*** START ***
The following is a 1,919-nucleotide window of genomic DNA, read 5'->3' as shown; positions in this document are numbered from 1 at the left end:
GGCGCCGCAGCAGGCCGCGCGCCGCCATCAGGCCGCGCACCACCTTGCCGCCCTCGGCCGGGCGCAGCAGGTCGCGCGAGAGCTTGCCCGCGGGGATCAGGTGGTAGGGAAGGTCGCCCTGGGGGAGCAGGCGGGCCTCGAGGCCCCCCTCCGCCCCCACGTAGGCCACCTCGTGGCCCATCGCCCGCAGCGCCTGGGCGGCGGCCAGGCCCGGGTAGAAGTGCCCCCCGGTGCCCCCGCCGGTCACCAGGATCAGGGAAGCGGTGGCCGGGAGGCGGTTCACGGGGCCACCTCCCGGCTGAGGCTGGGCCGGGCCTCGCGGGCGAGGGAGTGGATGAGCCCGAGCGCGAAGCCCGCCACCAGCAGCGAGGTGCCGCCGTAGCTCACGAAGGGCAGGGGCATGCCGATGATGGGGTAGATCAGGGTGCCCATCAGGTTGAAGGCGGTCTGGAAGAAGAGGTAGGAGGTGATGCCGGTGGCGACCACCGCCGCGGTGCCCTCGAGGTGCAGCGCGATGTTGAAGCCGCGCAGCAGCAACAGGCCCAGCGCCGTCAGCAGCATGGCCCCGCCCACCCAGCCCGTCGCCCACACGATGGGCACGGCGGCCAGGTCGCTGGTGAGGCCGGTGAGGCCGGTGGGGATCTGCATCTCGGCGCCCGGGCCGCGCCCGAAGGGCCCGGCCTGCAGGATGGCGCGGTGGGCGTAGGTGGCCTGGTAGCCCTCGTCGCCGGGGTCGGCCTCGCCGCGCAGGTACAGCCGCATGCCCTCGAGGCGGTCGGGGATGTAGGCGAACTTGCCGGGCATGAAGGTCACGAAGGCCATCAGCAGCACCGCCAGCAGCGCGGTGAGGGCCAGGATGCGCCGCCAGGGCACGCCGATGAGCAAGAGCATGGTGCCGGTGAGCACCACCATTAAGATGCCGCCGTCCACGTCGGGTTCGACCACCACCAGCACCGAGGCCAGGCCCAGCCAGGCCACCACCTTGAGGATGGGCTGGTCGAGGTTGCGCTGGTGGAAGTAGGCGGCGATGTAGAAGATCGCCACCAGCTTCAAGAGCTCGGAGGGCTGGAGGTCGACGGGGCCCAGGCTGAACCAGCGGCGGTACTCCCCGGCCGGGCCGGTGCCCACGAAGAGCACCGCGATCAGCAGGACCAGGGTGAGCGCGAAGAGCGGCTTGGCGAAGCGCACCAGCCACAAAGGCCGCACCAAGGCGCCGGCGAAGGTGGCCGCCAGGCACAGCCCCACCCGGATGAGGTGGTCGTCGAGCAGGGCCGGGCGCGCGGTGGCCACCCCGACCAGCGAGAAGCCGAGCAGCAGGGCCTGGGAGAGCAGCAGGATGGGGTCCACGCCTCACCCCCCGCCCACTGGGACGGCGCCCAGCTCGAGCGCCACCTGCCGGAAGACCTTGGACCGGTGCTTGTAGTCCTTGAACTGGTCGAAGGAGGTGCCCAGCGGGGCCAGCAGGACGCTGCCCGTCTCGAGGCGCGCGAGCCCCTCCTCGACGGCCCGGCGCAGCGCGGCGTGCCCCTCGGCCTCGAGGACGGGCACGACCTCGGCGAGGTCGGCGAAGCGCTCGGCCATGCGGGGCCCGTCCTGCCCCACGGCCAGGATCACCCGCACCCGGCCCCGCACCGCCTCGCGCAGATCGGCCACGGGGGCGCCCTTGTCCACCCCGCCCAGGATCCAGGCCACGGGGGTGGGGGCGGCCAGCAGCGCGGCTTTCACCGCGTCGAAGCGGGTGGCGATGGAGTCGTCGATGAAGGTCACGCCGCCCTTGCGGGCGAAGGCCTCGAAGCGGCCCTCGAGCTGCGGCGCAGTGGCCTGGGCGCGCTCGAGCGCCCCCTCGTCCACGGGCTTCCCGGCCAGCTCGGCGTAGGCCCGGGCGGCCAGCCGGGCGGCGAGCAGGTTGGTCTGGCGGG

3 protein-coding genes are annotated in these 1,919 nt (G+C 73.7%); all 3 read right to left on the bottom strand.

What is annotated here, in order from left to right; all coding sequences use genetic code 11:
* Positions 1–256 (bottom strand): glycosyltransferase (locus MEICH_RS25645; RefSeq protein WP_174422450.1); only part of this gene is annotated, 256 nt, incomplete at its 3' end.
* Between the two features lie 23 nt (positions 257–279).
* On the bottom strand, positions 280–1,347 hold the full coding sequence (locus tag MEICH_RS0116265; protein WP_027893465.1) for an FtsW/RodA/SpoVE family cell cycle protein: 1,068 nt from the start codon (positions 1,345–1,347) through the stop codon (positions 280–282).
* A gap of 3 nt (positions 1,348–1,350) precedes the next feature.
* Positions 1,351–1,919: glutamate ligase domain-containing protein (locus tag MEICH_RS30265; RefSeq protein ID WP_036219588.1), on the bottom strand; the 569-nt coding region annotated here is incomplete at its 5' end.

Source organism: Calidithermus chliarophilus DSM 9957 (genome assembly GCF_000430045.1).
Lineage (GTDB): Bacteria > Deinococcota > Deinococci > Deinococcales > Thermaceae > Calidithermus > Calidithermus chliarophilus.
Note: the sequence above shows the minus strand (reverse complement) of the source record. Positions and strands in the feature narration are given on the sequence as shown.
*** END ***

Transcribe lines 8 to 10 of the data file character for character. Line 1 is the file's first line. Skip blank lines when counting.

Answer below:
* A gap of 3 nt (positions 1,348–1,350) precedes the next feature.
* Positions 1,351–1,919: glutamate ligase domain-containing protein (locus tag MEICH_RS30265; RefSeq protein ID WP_036219588.1), on the bottom strand; the 569-nt coding region annotated here is incomplete at its 5' end.

Source organism: Calidithermus chliarophilus DSM 9957 (genome assembly GCF_000430045.1).